In the late ’60s, while he was 8 and Lyne was 10, Cliff and his neighbor Louie Barnes took it upon themselves to build steel fishing boats in their front yards down in “Old Town,” which was located on what is now known as Chase Avenue.
Cliff had apprenticed in the welding trades in a shipyard in Oregon, and for two years the duo labored to create massive 58-foot vessels, known as “limit” seiners because of restrictions on any bigger size boats.
Many Cordovans made it part of their weekend ritual to drive past this amazing undertaking, which Louie Alber described as in “their front yard, because there was no backyard.”
Guess who ended up using pointed hammers to “clean up and knock the slag off” the welds on the inside of the intricate superstructure?
Cliff’s young apprentices.
“It was pretty challenging climbing around the framework. Dad believed in the work ethic,” said Louie Alber, who mentioned that when he and his sister were out fishing, they were already taking turns stacking web as the seine came through the power block.
As part of the construction project, the completed hulls had to be pulled out of shelters to add the basic cabins on top, and one classic family photo shows Cliff’s wife Marybeth standing beside her husband’s huge hull, with a caption in her handwriting on the bottom saying, “But I still say it will never float.”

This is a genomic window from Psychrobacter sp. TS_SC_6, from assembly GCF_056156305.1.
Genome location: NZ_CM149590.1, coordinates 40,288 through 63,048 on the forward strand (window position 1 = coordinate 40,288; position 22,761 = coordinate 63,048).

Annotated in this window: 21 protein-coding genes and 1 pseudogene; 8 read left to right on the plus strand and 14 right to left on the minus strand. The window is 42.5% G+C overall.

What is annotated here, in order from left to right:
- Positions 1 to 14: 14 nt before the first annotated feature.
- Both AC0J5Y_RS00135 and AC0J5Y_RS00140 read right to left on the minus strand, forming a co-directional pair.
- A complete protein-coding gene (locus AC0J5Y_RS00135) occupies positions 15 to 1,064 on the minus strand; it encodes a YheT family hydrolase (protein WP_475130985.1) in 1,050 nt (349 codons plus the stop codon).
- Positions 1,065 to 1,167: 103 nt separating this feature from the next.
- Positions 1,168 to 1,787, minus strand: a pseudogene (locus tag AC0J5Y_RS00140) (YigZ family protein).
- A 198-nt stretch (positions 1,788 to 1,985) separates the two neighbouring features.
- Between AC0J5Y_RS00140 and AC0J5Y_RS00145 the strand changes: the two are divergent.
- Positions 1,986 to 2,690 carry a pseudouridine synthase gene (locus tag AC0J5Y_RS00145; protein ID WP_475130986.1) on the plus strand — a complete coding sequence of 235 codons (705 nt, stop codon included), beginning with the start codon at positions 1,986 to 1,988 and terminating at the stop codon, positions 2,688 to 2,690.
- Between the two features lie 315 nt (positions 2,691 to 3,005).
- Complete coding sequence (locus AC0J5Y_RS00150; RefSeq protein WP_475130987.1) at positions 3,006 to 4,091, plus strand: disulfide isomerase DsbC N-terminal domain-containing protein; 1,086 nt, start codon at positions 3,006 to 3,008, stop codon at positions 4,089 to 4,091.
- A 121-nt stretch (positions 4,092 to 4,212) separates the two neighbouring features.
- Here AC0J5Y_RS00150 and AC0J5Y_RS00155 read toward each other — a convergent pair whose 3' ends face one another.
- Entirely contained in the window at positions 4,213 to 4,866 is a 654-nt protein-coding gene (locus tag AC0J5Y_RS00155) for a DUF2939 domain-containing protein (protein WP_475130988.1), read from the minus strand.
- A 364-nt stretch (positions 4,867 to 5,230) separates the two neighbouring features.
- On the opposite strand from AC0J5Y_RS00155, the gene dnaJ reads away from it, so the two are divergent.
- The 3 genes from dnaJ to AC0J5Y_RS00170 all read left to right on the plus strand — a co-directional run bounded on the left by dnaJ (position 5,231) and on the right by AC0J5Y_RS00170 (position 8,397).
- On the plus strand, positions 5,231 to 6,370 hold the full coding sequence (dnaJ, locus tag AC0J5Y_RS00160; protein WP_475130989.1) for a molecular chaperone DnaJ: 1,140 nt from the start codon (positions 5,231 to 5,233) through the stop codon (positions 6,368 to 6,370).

Considerable ingenuity was required to get the incomplete vessels to the harbor.
“They cut double-tired axles off old dump trucks, welded them to the bottom, and had Guy Beedle tow them off with a frontend loader,” Louie Alber said.
In March 1971, Cordovans lined the streets to watch this unusual parade, which included deck hands standing atop the cabins to lift wires hanging across the streets out of the way.
The boats were launched right below the site of Ray Shipman’s Harbor Hydraulics, and local master craftsman Frank Steen did all the finish woodwork on the cabins and elsewhere.
For years, Alber’s Miss Lyne and Barnes’ Due North were the biggest seiners in the fleet.
Louie Alber also remembered an unusual recognition for his dad’s handiwork.
“In the late ’70s, Alaska Airlines, as a publicity stunt, had a Biggest Brag Contest,” he said. “Dad won third place and a $1,000 prize for his entry, which was ‘Built a 58-foot steel boat in my front yard’.”
For many a season, Kiniklik became its second home.
Eventually Louie Alber moved on to work on other boats, and Cliff sold the Miss Lyne, to finish up his fishing career gill netting the Flats, before passing away in 2004.
Louie has gone on to become a very successful highliner, and by no coincidence, now owns a beautiful fiberglass 58-footer of his own, the Leading Lady.
Louie Alber recalls his dad’s proudest achievement, and no, it wasn’t building a boat; it was “that I taught my kids to work hard so they would always have a job.”
For anyone who has worked on a seiner and made 19 to 21 sets a day, the Memorial Plaque to Cliff and Marybeth Alber says it all:
3 a.m., time to pull the hook.
1st on the point.
Sunset last jumper on the inside.
Time to close up.
WYZ2781, Miss Lyne out.
Proof of that lesson is on the very plaque by the Fisherman’s Memorial.